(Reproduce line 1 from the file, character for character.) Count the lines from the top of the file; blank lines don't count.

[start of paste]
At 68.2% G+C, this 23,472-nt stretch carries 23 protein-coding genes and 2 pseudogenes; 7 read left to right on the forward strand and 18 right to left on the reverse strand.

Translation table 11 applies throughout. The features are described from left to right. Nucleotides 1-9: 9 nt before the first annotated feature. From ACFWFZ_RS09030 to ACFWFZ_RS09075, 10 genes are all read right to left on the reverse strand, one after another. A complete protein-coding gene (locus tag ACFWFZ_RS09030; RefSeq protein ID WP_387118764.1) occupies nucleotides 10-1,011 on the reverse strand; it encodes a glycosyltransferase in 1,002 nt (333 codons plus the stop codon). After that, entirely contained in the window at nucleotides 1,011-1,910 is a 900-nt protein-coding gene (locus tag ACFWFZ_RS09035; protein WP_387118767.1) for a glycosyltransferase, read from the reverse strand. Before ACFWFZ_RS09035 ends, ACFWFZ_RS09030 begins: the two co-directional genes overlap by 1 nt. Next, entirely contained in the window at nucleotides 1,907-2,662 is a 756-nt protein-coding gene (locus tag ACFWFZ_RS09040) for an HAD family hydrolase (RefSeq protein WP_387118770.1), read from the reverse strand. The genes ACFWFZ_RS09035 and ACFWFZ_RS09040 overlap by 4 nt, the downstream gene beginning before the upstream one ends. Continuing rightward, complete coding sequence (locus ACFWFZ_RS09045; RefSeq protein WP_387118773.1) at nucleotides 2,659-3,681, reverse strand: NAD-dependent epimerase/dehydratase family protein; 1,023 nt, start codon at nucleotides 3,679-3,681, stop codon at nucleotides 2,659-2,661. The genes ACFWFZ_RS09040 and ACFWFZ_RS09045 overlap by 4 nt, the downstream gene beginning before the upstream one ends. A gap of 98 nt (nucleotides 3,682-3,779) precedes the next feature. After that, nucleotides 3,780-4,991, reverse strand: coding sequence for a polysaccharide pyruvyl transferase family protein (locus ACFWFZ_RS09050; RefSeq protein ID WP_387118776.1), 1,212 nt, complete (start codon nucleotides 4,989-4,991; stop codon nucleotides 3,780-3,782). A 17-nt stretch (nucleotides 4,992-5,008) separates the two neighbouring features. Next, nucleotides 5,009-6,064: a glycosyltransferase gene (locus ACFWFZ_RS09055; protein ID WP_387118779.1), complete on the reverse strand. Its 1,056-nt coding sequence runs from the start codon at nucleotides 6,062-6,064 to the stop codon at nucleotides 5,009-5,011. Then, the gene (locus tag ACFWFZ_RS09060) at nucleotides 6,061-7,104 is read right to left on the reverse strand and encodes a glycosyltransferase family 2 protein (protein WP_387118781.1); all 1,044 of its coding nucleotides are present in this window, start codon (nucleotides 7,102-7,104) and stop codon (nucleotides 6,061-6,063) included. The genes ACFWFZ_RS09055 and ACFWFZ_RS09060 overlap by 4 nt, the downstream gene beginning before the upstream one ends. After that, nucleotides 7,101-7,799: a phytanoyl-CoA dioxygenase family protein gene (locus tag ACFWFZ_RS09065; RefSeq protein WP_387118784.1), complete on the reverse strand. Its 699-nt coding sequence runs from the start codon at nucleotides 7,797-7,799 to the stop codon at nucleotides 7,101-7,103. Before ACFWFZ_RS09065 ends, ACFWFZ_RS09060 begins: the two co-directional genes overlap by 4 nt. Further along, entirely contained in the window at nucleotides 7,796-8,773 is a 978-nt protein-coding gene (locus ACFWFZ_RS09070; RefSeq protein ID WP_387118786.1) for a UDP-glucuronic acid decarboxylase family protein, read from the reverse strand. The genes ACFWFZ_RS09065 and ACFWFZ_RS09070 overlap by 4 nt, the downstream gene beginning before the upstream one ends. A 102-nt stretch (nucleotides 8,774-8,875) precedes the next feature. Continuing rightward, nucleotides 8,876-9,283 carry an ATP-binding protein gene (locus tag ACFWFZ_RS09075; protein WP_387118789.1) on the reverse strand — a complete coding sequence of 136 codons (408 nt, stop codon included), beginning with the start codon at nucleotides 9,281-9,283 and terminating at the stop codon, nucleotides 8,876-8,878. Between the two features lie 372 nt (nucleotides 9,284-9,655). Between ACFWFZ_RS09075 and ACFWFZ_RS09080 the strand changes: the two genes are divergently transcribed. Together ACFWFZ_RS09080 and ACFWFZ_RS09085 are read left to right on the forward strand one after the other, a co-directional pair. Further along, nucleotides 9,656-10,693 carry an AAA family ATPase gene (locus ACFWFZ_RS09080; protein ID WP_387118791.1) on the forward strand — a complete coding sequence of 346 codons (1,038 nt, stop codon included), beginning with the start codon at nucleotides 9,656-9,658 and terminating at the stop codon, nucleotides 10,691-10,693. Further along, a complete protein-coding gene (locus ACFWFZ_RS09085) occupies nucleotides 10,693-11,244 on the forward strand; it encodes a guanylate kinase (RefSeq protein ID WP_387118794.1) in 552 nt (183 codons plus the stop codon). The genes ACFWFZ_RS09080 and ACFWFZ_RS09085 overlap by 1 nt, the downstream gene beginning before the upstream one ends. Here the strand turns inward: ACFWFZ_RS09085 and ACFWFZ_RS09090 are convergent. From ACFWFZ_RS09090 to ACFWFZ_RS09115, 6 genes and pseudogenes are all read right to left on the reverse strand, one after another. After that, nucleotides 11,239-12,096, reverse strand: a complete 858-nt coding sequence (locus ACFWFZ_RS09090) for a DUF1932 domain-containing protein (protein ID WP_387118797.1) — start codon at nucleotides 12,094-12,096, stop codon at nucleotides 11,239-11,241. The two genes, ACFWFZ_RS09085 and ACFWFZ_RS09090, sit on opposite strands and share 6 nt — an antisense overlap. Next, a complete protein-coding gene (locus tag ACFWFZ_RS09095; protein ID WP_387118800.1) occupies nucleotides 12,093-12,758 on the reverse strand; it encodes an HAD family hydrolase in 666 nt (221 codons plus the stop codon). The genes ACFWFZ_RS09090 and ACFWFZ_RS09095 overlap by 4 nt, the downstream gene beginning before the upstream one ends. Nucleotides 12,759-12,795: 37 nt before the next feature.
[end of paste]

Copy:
At 68.2% G+C, this 23,472-nt stretch carries 23 protein-coding genes and 2 pseudogenes; 7 read left to right on the forward strand and 18 right to left on the reverse strand.